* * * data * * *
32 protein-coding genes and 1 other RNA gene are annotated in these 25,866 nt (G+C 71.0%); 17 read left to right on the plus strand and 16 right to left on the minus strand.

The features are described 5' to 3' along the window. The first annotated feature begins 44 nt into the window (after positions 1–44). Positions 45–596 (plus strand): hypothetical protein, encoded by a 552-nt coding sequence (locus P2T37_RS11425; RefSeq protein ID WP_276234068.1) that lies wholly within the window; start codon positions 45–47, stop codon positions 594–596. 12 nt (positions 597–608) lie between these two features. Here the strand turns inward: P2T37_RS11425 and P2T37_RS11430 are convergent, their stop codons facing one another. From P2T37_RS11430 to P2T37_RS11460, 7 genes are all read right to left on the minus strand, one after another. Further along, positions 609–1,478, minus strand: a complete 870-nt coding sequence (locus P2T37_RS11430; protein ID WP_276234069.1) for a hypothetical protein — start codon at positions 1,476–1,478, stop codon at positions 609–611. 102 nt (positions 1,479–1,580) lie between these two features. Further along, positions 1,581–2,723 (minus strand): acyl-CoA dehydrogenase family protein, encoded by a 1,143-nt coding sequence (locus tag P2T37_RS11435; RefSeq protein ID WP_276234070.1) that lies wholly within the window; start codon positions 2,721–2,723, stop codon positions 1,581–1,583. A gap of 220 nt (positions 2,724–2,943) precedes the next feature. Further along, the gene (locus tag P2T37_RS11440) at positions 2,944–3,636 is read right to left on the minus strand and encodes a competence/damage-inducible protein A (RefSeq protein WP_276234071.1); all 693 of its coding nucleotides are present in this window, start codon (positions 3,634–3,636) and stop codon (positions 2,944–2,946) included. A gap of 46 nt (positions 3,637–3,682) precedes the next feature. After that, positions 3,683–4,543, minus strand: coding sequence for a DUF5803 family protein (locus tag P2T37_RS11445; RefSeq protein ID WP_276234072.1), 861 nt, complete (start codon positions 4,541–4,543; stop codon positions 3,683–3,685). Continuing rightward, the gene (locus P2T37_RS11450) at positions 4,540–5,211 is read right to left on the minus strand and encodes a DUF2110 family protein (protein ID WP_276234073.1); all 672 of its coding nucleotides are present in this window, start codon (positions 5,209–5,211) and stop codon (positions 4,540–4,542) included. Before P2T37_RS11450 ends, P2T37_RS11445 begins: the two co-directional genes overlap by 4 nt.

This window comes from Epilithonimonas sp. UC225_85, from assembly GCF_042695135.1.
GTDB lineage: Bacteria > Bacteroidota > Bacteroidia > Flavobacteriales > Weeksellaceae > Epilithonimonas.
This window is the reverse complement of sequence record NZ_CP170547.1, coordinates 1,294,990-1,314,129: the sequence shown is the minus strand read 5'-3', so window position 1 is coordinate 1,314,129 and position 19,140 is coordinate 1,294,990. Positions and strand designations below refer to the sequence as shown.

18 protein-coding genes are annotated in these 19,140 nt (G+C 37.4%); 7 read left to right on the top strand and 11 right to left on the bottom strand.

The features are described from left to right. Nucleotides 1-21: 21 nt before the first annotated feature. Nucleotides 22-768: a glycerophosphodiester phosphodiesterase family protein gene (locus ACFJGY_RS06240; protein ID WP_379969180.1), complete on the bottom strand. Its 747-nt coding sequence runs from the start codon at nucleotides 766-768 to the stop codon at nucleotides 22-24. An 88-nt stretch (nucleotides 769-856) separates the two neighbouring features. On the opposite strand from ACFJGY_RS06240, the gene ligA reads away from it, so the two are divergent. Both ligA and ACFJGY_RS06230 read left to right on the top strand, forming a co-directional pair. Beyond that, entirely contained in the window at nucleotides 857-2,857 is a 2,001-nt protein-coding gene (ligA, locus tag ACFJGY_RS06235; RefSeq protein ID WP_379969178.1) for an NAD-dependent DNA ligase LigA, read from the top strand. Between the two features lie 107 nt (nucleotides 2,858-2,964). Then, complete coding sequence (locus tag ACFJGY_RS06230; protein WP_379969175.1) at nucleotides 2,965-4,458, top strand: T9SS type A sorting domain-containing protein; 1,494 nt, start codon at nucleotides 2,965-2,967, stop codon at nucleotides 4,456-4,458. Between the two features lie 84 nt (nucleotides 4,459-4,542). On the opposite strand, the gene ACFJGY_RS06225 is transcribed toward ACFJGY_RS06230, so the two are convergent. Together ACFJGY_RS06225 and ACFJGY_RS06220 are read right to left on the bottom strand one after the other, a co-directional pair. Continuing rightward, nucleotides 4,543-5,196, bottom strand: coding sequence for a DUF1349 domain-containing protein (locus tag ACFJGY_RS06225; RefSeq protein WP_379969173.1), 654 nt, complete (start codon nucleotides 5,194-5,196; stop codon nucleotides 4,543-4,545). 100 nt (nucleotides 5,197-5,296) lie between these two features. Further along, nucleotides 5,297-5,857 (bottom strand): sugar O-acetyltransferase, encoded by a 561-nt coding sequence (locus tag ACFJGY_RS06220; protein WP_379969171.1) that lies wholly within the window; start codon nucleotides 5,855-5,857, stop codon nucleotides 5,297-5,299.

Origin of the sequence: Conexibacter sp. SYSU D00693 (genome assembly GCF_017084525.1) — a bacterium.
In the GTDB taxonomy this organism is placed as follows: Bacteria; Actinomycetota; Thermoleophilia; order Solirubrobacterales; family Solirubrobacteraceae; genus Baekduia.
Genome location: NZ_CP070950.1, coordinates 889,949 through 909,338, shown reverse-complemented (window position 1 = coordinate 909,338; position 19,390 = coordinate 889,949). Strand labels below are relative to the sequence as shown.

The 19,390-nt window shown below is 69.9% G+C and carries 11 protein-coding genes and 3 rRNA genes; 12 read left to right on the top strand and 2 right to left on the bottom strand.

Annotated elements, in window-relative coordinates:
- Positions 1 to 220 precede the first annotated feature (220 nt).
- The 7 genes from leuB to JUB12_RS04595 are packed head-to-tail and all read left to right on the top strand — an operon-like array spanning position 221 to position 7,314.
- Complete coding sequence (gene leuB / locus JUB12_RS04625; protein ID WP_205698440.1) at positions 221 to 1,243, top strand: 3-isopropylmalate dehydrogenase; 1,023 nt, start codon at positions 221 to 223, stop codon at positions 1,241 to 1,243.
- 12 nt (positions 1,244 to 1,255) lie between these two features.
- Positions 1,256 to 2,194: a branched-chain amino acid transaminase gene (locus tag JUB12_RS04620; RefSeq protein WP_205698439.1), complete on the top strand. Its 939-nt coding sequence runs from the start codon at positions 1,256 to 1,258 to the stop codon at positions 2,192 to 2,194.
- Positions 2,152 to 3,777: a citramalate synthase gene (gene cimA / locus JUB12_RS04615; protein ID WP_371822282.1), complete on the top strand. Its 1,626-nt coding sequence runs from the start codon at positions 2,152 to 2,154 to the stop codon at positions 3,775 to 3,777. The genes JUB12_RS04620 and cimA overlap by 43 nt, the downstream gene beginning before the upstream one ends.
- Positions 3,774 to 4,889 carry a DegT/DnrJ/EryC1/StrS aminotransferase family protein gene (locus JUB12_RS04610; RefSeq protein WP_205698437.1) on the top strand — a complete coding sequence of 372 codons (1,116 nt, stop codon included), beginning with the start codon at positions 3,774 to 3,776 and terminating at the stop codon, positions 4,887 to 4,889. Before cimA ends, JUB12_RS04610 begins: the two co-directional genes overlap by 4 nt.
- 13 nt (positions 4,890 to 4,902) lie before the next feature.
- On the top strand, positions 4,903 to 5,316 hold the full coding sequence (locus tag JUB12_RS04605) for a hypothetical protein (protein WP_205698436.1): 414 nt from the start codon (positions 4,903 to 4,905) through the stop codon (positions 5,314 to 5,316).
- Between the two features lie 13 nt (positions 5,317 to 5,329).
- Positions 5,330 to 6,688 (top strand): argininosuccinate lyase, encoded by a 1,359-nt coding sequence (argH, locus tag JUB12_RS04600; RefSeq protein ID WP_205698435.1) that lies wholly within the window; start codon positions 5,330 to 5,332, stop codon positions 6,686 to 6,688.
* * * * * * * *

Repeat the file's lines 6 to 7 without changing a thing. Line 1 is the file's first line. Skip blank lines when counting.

18 protein-coding genes are annotated in these 19,140 nt (G+C 37.4%); 7 read left to right on the top strand and 11 right to left on the bottom strand.

The features are described from left to right. Nucleotides 1-21: 21 nt before the first annotated feature. Nucleotides 22-768: a glycerophosphodiester phosphodiesterase family protein gene (locus ACFJGY_RS06240; protein ID WP_379969180.1), complete on the bottom strand. Its 747-nt coding sequence runs from the start codon at nucleotides 766-768 to the stop codon at nucleotides 22-24. An 88-nt stretch (nucleotides 769-856) separates the two neighbouring features. On the opposite strand from ACFJGY_RS06240, the gene ligA reads away from it, so the two are divergent. Both ligA and ACFJGY_RS06230 read left to right on the top strand, forming a co-directional pair. Beyond that, entirely contained in the window at nucleotides 857-2,857 is a 2,001-nt protein-coding gene (ligA, locus tag ACFJGY_RS06235; RefSeq protein ID WP_379969178.1) for an NAD-dependent DNA ligase LigA, read from the top strand. Between the two features lie 107 nt (nucleotides 2,858-2,964). Then, complete coding sequence (locus tag ACFJGY_RS06230; protein WP_379969175.1) at nucleotides 2,965-4,458, top strand: T9SS type A sorting domain-containing protein; 1,494 nt, start codon at nucleotides 2,965-2,967, stop codon at nucleotides 4,456-4,458. Between the two features lie 84 nt (nucleotides 4,459-4,542). On the opposite strand, the gene ACFJGY_RS06225 is transcribed toward ACFJGY_RS06230, so the two are convergent. Together ACFJGY_RS06225 and ACFJGY_RS06220 are read right to left on the bottom strand one after the other, a co-directional pair. Continuing rightward, nucleotides 4,543-5,196, bottom strand: coding sequence for a DUF1349 domain-containing protein (locus tag ACFJGY_RS06225; RefSeq protein WP_379969173.1), 654 nt, complete (start codon nucleotides 5,194-5,196; stop codon nucleotides 4,543-4,545). 100 nt (nucleotides 5,197-5,296) lie between these two features. Further along, nucleotides 5,297-5,857 (bottom strand): sugar O-acetyltransferase, encoded by a 561-nt coding sequence (locus tag ACFJGY_RS06220; protein WP_379969171.1) that lies wholly within the window; start codon nucleotides 5,855-5,857, stop codon nucleotides 5,297-5,299.